Interestingly, with the guys, they were so first class and such masters of their genre, everything was so first class. On I've Been Loving You Too Long, I obviously knew the song...I'd sung it in the car...but I never had stood in front of a band and actually performed the song. It was definitely a first take for me and we just launched into it out into the deep just to try it. At the end, we all sort of went “Phew!” We'd just been somewhere. We had just been on a journey so we decided to listen to it and it was decided there was no point in trying to do a second take. There was no reason for it. It was all there for us so that was a one take situation.

VVN: How much did the musicians do their own arranging and how much did they rely on old charts. With I've Been Loving You Too Long, it very much felt like the original arrangement where Walk On By had the feel of the original Isaac Hayes track but the arrangement still felt new.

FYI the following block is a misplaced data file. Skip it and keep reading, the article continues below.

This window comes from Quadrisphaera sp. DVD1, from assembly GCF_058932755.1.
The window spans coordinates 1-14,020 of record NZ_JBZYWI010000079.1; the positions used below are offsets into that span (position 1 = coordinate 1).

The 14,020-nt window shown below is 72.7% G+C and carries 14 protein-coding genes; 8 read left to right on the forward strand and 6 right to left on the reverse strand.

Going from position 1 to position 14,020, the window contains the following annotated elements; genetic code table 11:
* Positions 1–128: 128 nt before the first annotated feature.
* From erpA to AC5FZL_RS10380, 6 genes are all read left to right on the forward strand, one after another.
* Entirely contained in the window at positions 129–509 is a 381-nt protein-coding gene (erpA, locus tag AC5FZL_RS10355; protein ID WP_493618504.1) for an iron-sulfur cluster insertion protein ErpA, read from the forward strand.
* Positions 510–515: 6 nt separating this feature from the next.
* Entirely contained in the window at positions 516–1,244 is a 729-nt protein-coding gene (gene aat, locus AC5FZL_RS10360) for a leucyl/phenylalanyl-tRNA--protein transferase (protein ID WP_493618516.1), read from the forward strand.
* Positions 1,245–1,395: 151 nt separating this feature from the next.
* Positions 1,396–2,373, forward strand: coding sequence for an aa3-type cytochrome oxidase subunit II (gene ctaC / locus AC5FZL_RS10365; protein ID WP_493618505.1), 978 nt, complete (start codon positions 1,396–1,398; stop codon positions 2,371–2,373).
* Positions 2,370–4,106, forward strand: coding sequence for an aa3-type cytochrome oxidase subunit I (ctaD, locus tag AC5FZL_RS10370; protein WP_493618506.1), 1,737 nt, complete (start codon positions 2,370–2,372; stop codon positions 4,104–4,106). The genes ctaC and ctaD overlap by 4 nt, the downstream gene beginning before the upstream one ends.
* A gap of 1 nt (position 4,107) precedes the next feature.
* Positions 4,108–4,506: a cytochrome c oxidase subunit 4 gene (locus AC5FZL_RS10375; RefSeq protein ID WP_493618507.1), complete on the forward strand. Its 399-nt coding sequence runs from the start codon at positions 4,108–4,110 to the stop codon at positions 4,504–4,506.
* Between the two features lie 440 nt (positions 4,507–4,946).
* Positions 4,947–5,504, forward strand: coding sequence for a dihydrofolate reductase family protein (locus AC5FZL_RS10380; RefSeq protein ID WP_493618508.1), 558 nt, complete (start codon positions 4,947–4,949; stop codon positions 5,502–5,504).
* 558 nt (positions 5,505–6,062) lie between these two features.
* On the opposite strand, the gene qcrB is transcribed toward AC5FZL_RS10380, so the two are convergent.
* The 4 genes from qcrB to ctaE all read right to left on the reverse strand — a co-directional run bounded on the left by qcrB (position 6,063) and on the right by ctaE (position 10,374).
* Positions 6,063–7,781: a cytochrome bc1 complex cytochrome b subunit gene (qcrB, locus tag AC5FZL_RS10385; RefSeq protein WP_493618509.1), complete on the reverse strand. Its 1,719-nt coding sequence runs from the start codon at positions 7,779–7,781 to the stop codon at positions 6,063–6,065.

PR: It was. There is a section in the middle where it went into its own thing. That's the part I had to think about because I wanted it to sound natural vocally. The was so much ad libbing going on, too. There were a lot of climactic situations where Charles would somehow signal the band and suddenly we'd really be hitting it and all of a sudden change right down to a whisper. There's a couple of songs on there where it was like “OK, now it's time to testify” and we'd go into this whole world of ad libs and it was beautiful.

VVN: I'm curious. I know that the music influenced you greatly when you were in your early and mid-teens and I know, at that time, British media was closed and almost all BBC. Where did you actually get the chance to hear the soul music that influenced you.

PR: It was pretty closed with the media and it was hard to break into the BBC and there was not that much opportunity, but there were some people. As far as listening to the music, I would hear it in clubs in my hometown of Middlesbrough. There was a particular club called the Purple Onion and I used to have a band and we'd play shows and then go to the club. We'd listen to all this soul music and we'd be around 14, 15, 16. This was the music being played. A lot of Stax and, especially, Otis Redding. That's how the influence came to me. Booker T. and the MG's had been through. A lot of blues, too with John Lee Hooker, B.B. King and Albert King, so I'd been soaking a lot of that up before I came down to London from my hometown and formed Free.